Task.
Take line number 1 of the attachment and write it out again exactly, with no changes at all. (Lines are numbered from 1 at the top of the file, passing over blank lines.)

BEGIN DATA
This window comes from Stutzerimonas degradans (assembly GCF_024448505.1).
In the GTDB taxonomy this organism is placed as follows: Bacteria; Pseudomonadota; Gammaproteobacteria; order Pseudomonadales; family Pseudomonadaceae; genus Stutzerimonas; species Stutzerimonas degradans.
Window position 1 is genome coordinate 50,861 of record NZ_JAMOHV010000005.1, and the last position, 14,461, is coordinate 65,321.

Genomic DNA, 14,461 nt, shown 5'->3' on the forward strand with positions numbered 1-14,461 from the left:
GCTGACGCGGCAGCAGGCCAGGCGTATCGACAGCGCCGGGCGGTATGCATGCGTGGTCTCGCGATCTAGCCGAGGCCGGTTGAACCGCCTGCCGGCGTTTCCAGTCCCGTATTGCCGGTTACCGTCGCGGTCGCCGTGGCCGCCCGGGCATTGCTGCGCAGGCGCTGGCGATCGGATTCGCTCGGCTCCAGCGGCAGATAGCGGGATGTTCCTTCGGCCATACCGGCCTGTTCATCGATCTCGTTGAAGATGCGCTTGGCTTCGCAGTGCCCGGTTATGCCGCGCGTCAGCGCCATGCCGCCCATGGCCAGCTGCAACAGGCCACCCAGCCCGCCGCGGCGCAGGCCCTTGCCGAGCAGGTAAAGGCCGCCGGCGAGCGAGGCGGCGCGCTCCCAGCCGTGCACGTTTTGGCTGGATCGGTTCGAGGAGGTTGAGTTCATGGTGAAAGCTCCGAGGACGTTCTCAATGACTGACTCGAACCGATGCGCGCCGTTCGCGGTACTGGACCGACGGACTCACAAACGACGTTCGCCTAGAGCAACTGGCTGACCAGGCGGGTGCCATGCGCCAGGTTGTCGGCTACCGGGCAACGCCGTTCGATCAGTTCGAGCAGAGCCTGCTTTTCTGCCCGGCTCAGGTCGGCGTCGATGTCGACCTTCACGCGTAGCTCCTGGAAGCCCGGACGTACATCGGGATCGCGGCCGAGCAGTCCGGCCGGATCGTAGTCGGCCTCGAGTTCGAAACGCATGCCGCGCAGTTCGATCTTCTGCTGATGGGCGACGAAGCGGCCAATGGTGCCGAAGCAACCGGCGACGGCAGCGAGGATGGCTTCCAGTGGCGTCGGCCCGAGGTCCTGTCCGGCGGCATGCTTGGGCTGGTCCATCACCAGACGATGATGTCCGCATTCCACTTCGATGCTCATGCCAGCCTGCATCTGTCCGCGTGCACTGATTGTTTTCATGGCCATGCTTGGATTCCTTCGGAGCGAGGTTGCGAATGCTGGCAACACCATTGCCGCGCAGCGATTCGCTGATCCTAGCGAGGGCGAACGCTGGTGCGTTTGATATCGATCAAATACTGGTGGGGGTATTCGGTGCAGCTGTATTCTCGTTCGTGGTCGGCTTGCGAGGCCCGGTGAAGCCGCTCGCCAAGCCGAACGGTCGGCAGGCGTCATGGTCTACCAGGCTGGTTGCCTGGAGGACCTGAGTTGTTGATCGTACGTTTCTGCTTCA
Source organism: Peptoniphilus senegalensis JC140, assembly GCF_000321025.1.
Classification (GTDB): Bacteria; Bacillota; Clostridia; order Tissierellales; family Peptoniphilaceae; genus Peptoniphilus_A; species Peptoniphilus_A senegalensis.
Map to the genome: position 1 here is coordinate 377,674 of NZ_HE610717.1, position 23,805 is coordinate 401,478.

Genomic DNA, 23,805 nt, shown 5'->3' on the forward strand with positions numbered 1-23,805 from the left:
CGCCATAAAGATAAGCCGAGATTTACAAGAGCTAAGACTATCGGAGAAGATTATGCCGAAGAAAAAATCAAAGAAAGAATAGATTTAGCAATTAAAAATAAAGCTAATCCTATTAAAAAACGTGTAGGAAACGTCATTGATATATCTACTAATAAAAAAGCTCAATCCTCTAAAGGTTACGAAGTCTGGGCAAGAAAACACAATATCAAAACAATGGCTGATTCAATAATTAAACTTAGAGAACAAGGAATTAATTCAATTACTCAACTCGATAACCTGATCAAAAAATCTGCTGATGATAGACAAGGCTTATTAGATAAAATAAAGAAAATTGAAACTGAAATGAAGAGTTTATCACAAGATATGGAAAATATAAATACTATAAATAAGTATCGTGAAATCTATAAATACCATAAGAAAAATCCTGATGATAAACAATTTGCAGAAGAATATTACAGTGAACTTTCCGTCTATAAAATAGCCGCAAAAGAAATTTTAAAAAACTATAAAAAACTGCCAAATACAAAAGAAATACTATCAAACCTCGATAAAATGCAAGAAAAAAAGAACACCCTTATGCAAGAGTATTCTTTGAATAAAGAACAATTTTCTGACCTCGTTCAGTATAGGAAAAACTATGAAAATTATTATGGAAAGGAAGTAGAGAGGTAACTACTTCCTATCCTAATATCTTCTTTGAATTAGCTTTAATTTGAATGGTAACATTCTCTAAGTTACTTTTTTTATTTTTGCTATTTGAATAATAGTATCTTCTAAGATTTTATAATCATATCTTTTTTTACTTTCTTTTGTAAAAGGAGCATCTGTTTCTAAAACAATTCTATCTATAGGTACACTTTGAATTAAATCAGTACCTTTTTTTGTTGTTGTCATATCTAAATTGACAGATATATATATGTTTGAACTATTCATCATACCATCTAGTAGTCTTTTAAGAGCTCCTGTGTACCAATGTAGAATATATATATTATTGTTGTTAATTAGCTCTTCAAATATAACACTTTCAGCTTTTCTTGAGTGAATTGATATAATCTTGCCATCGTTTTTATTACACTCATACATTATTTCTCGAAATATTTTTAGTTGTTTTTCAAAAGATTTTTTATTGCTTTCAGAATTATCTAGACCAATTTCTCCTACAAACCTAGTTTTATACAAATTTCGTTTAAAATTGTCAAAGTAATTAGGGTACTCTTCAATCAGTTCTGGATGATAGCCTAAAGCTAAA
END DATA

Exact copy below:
This window comes from Stutzerimonas degradans (assembly GCF_024448505.1).